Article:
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Tunisian President Kais Saied presented a draft this week of a new constitution that would greatly expand his presidential powers, with critics and civil groups warning that it would slide the country back into authoritarianism, the Financial Times reported Tuesday.

The draft document will give the president the ultimate authority over the government and judiciary: It would empower him to dissolve parliament and stay in office for more than two five-year terms if a situation presents an imminent danger to the state. It also says the president “cannot be questioned” about his actions.

The proposed constitution will be put to a referendum on July 25. On Tuesday, Saied urged voters to support the constitution in the vote, adding that it would not restore authoritarian rule, according to Reuters.

Supporters of the president say he is standing up to elite forces whose incompetence and corruption have consigned Tunisia to a decade of political gridlock and economic stagnation.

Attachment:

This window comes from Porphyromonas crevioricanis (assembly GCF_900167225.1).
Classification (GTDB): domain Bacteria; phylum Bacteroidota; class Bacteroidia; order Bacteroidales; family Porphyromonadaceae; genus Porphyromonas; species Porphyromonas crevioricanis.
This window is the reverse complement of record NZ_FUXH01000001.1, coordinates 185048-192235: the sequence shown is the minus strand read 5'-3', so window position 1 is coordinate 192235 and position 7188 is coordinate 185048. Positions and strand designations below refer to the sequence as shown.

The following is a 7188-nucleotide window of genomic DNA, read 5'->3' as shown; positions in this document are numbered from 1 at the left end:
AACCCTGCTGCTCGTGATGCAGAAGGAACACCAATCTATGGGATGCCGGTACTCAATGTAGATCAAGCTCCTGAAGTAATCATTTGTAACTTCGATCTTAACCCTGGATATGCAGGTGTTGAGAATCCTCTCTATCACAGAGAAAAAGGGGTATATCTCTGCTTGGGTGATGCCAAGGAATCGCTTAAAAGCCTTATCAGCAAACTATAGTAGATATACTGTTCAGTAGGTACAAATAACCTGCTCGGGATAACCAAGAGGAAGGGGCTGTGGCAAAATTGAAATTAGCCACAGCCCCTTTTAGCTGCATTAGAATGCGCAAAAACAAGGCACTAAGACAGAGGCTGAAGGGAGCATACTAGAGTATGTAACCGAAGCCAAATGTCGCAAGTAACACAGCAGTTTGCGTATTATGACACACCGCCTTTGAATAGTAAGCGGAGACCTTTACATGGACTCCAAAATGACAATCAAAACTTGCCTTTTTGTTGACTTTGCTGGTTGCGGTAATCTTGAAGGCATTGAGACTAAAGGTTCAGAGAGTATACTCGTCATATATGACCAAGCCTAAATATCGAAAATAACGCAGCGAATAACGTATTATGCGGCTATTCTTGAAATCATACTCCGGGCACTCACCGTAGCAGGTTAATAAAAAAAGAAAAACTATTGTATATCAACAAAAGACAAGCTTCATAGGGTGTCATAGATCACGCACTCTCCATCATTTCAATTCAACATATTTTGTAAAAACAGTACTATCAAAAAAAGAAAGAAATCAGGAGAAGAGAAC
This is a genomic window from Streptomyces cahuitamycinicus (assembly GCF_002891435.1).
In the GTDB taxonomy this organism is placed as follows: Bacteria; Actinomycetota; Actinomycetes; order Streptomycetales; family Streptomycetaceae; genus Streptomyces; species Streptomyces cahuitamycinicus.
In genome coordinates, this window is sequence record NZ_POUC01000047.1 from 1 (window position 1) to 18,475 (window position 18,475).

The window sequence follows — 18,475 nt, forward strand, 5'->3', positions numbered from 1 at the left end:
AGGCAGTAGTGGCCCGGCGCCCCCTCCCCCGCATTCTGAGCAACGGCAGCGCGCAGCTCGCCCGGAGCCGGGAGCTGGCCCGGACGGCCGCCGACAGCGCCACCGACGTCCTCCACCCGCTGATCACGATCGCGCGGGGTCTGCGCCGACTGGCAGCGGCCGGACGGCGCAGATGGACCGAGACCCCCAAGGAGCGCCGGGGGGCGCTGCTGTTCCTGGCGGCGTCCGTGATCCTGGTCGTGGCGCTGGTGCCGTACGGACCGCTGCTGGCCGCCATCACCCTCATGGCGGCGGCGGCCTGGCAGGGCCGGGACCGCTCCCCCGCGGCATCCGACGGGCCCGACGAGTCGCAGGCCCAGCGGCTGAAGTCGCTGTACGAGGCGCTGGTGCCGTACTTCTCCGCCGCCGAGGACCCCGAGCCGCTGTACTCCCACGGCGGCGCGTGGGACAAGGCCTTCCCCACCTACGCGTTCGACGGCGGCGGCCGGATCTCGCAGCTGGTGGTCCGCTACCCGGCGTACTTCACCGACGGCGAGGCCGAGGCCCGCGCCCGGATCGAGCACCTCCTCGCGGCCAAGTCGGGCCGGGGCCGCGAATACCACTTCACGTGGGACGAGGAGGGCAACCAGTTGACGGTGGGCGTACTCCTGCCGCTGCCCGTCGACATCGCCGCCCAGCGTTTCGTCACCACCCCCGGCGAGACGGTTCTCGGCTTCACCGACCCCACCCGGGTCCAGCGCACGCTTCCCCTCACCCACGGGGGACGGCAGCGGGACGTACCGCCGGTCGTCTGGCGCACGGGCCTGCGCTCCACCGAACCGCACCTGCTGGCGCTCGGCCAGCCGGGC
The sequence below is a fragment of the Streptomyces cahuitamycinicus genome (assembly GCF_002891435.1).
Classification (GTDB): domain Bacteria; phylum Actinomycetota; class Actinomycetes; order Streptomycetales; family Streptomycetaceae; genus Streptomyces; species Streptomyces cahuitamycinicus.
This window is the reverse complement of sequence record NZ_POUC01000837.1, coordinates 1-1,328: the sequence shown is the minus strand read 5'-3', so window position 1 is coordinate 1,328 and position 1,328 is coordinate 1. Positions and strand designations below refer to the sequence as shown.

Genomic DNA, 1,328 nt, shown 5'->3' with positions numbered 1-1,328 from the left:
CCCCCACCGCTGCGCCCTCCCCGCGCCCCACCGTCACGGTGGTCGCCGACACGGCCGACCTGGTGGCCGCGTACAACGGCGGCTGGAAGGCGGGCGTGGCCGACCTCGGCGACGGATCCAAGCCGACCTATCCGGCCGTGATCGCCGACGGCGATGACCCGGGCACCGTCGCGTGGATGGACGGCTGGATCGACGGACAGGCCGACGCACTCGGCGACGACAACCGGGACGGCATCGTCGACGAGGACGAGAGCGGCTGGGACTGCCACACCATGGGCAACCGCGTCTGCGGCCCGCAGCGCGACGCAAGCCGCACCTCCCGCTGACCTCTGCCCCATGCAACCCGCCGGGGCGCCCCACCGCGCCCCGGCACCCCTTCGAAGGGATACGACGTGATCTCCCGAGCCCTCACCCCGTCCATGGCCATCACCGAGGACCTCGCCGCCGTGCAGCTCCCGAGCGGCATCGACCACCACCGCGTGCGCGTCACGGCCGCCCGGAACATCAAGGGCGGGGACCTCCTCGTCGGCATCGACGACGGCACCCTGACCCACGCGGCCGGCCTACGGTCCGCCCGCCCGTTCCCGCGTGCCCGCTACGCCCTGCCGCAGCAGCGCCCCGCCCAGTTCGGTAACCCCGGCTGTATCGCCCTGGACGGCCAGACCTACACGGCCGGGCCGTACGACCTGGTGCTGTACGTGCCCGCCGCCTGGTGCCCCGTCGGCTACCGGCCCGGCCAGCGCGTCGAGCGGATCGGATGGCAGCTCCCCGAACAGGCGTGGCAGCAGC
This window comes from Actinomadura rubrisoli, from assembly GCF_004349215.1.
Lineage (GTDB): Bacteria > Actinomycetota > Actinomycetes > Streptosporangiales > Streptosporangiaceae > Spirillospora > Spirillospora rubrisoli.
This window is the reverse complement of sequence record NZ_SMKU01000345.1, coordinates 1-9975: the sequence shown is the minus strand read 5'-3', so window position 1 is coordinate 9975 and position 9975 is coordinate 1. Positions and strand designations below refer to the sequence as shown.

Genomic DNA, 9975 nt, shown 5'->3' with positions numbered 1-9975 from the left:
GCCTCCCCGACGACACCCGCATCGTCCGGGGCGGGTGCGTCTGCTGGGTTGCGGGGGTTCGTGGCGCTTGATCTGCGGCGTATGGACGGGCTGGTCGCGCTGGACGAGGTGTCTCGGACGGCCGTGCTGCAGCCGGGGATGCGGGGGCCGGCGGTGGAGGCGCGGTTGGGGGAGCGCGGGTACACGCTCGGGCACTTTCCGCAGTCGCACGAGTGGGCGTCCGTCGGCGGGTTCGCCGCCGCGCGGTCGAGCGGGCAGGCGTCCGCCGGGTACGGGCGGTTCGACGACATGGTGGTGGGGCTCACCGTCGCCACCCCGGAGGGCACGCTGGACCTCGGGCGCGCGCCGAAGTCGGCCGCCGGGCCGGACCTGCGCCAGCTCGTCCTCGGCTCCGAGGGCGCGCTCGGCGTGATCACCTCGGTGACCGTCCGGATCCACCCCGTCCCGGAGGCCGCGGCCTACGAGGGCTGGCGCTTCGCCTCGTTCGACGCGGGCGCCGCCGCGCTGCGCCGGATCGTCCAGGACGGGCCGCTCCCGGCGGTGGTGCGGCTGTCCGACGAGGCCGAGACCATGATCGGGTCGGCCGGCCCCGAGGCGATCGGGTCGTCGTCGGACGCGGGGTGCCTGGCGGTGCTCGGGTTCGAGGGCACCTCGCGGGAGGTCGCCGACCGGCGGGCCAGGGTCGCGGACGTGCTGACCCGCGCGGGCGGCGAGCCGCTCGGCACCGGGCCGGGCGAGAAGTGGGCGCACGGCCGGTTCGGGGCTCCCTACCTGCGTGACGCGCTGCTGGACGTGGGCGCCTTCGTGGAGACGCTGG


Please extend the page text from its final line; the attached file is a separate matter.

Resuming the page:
But some members of the panel that drafted the constitution, including its head Sadok Belaid, have condemned the charter, saying it could pave the way for “a disgraceful dictatorial regime.”

Opposition parties, meanwhile, have been urging voters to boycott the upcoming referendum.

The draft document comes a year after Saied dissolved parliament and began ruling by decree, a move his opponents have described as a coup. The former law professor, who was elected in 2019, went on to dissolve a council guaranteeing judicial independence and placed his appointees on the electoral commission.

Although he received popular support for his power grab, analysts noted that he has “lost some popularity” amid an economic crisis, high youth unemployment and rising inflation.

Still, observers cautioned that there is little doubt the constitution will be adopted even if they expect a low turnout.

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